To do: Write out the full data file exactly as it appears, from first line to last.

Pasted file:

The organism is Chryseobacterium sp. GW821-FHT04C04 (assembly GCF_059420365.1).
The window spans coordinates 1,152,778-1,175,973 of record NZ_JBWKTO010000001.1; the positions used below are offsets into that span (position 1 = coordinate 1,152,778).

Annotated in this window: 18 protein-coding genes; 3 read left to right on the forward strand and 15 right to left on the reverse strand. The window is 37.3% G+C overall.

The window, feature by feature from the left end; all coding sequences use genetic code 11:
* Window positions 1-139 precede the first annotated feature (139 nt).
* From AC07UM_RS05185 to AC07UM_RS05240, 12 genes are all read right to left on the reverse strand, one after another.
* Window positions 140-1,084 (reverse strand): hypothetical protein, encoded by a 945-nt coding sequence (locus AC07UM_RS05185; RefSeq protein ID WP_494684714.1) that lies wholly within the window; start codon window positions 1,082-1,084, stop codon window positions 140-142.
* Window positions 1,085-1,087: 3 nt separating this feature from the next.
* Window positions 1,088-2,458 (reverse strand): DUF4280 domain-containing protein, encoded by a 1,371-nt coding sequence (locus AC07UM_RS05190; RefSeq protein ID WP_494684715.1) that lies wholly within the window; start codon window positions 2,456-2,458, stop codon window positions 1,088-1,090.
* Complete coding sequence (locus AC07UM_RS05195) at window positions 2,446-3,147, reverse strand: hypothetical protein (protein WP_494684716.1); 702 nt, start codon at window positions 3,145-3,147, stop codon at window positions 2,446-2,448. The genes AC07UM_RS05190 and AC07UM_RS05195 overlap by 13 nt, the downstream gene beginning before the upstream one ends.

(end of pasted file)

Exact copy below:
The organism is Chryseobacterium sp. GW821-FHT04C04 (assembly GCF_059420365.1).
The window spans coordinates 1,152,778-1,175,973 of record NZ_JBWKTO010000001.1; the positions used below are offsets into that span (position 1 = coordinate 1,152,778).

Annotated in this window: 18 protein-coding genes; 3 read left to right on the forward strand and 15 right to left on the reverse strand. The window is 37.3% G+C overall.

The window, feature by feature from the left end; all coding sequences use genetic code 11:
* Window positions 1-139 precede the first annotated feature (139 nt).
* From AC07UM_RS05185 to AC07UM_RS05240, 12 genes are all read right to left on the reverse strand, one after another.
* Window positions 140-1,084 (reverse strand): hypothetical protein, encoded by a 945-nt coding sequence (locus AC07UM_RS05185; RefSeq protein ID WP_494684714.1) that lies wholly within the window; start codon window positions 1,082-1,084, stop codon window positions 140-142.
* Window positions 1,085-1,087: 3 nt separating this feature from the next.
* Window positions 1,088-2,458 (reverse strand): DUF4280 domain-containing protein, encoded by a 1,371-nt coding sequence (locus AC07UM_RS05190; RefSeq protein ID WP_494684715.1) that lies wholly within the window; start codon window positions 2,456-2,458, stop codon window positions 1,088-1,090.
* Complete coding sequence (locus AC07UM_RS05195) at window positions 2,446-3,147, reverse strand: hypothetical protein (protein WP_494684716.1); 702 nt, start codon at window positions 3,145-3,147, stop codon at window positions 2,446-2,448. The genes AC07UM_RS05190 and AC07UM_RS05195 overlap by 13 nt, the downstream gene beginning before the upstream one ends.